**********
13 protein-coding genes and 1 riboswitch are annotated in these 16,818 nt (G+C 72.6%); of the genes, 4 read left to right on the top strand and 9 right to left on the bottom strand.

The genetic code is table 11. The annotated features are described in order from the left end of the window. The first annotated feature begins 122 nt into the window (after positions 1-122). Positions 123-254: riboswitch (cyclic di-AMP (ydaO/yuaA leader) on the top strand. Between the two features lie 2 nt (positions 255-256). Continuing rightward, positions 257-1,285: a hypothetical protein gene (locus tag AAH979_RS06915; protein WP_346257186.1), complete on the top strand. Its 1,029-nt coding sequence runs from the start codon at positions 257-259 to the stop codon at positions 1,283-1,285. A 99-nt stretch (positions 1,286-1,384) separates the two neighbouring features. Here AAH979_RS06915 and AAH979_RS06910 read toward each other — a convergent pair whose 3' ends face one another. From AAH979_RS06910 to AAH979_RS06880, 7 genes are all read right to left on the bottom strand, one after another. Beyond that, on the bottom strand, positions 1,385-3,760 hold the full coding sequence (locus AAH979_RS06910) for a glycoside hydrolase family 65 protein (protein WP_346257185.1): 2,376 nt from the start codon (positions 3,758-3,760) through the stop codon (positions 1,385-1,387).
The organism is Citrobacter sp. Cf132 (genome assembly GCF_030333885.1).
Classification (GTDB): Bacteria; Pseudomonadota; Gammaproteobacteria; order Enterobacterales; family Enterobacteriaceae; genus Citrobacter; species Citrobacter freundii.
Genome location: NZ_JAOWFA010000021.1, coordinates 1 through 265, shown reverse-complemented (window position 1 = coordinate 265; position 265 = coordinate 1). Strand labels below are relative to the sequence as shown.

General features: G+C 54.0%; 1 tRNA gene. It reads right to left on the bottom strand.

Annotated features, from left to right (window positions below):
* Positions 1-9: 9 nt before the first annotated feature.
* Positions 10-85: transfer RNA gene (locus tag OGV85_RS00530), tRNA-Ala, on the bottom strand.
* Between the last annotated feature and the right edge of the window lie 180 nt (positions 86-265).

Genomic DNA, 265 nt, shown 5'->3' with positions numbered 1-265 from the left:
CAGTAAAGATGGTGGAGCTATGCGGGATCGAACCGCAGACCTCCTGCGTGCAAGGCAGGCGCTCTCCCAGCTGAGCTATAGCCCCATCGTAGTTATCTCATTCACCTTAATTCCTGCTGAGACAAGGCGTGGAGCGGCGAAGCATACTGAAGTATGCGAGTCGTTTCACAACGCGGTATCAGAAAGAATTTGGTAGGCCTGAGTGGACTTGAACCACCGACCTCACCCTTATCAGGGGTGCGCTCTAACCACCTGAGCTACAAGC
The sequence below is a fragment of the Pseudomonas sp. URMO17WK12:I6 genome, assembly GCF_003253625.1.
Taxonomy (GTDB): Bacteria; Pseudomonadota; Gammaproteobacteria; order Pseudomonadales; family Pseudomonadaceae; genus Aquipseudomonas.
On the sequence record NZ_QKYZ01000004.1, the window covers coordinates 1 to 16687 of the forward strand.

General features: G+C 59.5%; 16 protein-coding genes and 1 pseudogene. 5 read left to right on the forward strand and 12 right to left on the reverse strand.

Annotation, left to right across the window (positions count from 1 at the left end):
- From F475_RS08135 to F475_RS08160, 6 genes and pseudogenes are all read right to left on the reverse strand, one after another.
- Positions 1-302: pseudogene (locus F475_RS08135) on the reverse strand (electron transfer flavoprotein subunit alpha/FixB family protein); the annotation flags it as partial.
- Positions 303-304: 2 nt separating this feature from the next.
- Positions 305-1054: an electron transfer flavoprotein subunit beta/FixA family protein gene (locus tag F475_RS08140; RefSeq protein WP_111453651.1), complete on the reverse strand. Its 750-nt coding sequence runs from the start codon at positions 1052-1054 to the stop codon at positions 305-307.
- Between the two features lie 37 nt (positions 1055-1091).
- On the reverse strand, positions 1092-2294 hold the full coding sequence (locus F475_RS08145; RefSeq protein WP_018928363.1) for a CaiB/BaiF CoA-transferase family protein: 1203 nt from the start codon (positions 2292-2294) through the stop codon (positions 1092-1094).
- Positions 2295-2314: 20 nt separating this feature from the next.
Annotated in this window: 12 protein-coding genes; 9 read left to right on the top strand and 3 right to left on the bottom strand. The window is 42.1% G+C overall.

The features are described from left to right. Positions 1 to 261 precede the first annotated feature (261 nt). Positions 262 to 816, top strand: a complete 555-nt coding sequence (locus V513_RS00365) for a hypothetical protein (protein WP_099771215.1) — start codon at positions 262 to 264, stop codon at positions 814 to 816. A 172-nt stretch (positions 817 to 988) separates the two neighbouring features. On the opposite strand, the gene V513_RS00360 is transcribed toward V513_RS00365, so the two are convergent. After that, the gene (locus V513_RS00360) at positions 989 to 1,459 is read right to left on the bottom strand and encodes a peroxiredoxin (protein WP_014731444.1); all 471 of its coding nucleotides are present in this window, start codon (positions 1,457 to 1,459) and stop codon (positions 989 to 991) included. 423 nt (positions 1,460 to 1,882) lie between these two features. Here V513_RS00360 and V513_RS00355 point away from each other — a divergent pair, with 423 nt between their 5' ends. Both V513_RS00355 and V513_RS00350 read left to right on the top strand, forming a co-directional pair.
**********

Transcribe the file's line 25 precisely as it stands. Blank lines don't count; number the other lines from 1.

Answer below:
Annotated in this window: 12 protein-coding genes; 9 read left to right on the top strand and 3 right to left on the bottom strand. The window is 42.1% G+C overall.